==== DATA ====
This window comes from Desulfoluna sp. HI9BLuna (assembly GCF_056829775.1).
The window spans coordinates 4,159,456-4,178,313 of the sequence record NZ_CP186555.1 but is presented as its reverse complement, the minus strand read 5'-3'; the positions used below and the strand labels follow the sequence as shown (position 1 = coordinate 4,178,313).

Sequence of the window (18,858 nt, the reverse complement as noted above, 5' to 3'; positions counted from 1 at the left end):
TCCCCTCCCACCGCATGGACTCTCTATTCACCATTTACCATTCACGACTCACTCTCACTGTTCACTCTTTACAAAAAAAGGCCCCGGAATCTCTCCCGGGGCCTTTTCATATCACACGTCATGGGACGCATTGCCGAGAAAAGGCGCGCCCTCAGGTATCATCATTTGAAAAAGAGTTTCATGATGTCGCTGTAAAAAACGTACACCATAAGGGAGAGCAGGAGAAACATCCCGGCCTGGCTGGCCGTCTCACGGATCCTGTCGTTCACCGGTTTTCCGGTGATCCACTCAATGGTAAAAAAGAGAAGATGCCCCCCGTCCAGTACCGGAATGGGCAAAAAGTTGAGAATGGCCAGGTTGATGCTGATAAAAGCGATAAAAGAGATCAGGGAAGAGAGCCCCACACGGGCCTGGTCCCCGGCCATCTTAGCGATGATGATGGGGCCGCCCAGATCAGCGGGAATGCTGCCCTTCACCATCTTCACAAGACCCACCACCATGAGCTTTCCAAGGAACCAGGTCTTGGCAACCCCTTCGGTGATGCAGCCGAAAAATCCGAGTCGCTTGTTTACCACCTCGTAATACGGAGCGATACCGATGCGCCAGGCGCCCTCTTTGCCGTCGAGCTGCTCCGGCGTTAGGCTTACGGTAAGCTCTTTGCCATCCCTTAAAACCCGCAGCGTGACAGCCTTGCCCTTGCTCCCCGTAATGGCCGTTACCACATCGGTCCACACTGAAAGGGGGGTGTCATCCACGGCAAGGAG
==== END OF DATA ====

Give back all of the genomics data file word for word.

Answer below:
This window comes from Desulfoluna sp. HI9BLuna (assembly GCF_056829775.1).
The window spans coordinates 4,159,456-4,178,313 of the sequence record NZ_CP186555.1 but is presented as its reverse complement, the minus strand read 5'-3'; the positions used below and the strand labels follow the sequence as shown (position 1 = coordinate 4,178,313).

Sequence of the window (18,858 nt, the reverse complement as noted above, 5' to 3'; positions counted from 1 at the left end):
TCCCCTCCCACCGCATGGACTCTCTATTCACCATTTACCATTCACGACTCACTCTCACTGTTCACTCTTTACAAAAAAAGGCCCCGGAATCTCTCCCGGGGCCTTTTCATATCACACGTCATGGGACGCATTGCCGAGAAAAGGCGCGCCCTCAGGTATCATCATTTGAAAAAGAGTTTCATGATGTCGCTGTAAAAAACGTACACCATAAGGGAGAGCAGGAGAAACATCCCGGCCTGGCTGGCCGTCTCACGGATCCTGTCGTTCACCGGTTTTCCGGTGATCCACTCAATGGTAAAAAAGAGAAGATGCCCCCCGTCCAGTACCGGAATGGGCAAAAAGTTGAGAATGGCCAGGTTGATGCTGATAAAAGCGATAAAAGAGATCAGGGAAGAGAGCCCCACACGGGCCTGGTCCCCGGCCATCTTAGCGATGATGATGGGGCCGCCCAGATCAGCGGGAATGCTGCCCTTCACCATCTTCACAAGACCCACCACCATGAGCTTTCCAAGGAACCAGGTCTTGGCAACCCCTTCGGTGATGCAGCCGAAAAATCCGAGTCGCTTGTTTACCACCTCGTAATACGGAGCGATACCGATGCGCCAGGCGCCCTCTTTGCCGTCGAGCTGCTCCGGCGTTAGGCTTACGGTAAGCTCTTTGCCATCCCTTAAAACCCGCAGCGTGACAGCCTTGCCCTTGCTCCCCGTAATGGCCGTTACCACATCGGTCCACACTGAAAGGGGGGTGTCATCCACGGCAAGGAG